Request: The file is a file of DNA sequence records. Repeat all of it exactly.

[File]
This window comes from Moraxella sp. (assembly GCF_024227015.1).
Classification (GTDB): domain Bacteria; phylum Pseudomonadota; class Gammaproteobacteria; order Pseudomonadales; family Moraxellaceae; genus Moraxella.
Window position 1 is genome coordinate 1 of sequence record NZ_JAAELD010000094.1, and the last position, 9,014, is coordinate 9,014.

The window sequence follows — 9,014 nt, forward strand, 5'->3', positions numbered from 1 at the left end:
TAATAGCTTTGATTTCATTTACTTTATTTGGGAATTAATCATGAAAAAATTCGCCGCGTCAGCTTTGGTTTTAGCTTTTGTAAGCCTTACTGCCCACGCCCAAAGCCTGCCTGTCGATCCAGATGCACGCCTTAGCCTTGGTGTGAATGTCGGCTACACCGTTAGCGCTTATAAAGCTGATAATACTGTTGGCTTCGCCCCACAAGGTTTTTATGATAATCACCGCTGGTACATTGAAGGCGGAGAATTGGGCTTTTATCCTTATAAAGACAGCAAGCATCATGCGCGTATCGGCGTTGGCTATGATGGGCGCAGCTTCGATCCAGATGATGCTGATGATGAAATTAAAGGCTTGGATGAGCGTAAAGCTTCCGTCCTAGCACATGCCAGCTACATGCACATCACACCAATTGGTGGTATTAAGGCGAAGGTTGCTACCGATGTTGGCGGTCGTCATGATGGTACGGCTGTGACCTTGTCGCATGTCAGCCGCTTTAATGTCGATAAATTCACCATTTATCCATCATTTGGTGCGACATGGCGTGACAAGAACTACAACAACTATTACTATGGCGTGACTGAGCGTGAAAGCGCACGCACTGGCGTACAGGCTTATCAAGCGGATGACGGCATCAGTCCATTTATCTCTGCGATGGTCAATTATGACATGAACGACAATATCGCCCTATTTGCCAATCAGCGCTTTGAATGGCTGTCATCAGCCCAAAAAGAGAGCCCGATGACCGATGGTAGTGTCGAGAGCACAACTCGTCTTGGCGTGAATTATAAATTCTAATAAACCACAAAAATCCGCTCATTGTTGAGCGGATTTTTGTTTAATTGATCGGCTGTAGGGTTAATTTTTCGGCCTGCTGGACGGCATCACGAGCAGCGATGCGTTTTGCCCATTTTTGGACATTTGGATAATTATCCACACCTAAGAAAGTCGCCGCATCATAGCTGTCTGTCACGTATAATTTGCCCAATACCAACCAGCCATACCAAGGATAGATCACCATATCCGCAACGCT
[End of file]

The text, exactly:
This window comes from Moraxella sp. (assembly GCF_024227015.1).
Classification (GTDB): domain Bacteria; phylum Pseudomonadota; class Gammaproteobacteria; order Pseudomonadales; family Moraxellaceae; genus Moraxella.
Window position 1 is genome coordinate 1 of sequence record NZ_JAAELD010000094.1, and the last position, 9,014, is coordinate 9,014.

The window sequence follows — 9,014 nt, forward strand, 5'->3', positions numbered from 1 at the left end:
TAATAGCTTTGATTTCATTTACTTTATTTGGGAATTAATCATGAAAAAATTCGCCGCGTCAGCTTTGGTTTTAGCTTTTGTAAGCCTTACTGCCCACGCCCAAAGCCTGCCTGTCGATCCAGATGCACGCCTTAGCCTTGGTGTGAATGTCGGCTACACCGTTAGCGCTTATAAAGCTGATAATACTGTTGGCTTCGCCCCACAAGGTTTTTATGATAATCACCGCTGGTACATTGAAGGCGGAGAATTGGGCTTTTATCCTTATAAAGACAGCAAGCATCATGCGCGTATCGGCGTTGGCTATGATGGGCGCAGCTTCGATCCAGATGATGCTGATGATGAAATTAAAGGCTTGGATGAGCGTAAAGCTTCCGTCCTAGCACATGCCAGCTACATGCACATCACACCAATTGGTGGTATTAAGGCGAAGGTTGCTACCGATGTTGGCGGTCGTCATGATGGTACGGCTGTGACCTTGTCGCATGTCAGCCGCTTTAATGTCGATAAATTCACCATTTATCCATCATTTGGTGCGACATGGCGTGACAAGAACTACAACAACTATTACTATGGCGTGACTGAGCGTGAAAGCGCACGCACTGGCGTACAGGCTTATCAAGCGGATGACGGCATCAGTCCATTTATCTCTGCGATGGTCAATTATGACATGAACGACAATATCGCCCTATTTGCCAATCAGCGCTTTGAATGGCTGTCATCAGCCCAAAAAGAGAGCCCGATGACCGATGGTAGTGTCGAGAGCACAACTCGTCTTGGCGTGAATTATAAATTCTAATAAACCACAAAAATCCGCTCATTGTTGAGCGGATTTTTGTTTAATTGATCGGCTGTAGGGTTAATTTTTCGGCCTGCTGGACGGCATCACGAGCAGCGATGCGTTTTGCCCATTTTTGGACATTTGGATAATTATCCACACCTAAGAAAGTCGCCGCATCATAGCTGTCTGTCACGTATAATTTGCCCAATACCAACCAGCCATACCAAGGATAGATCACCATATCCGCAACGCT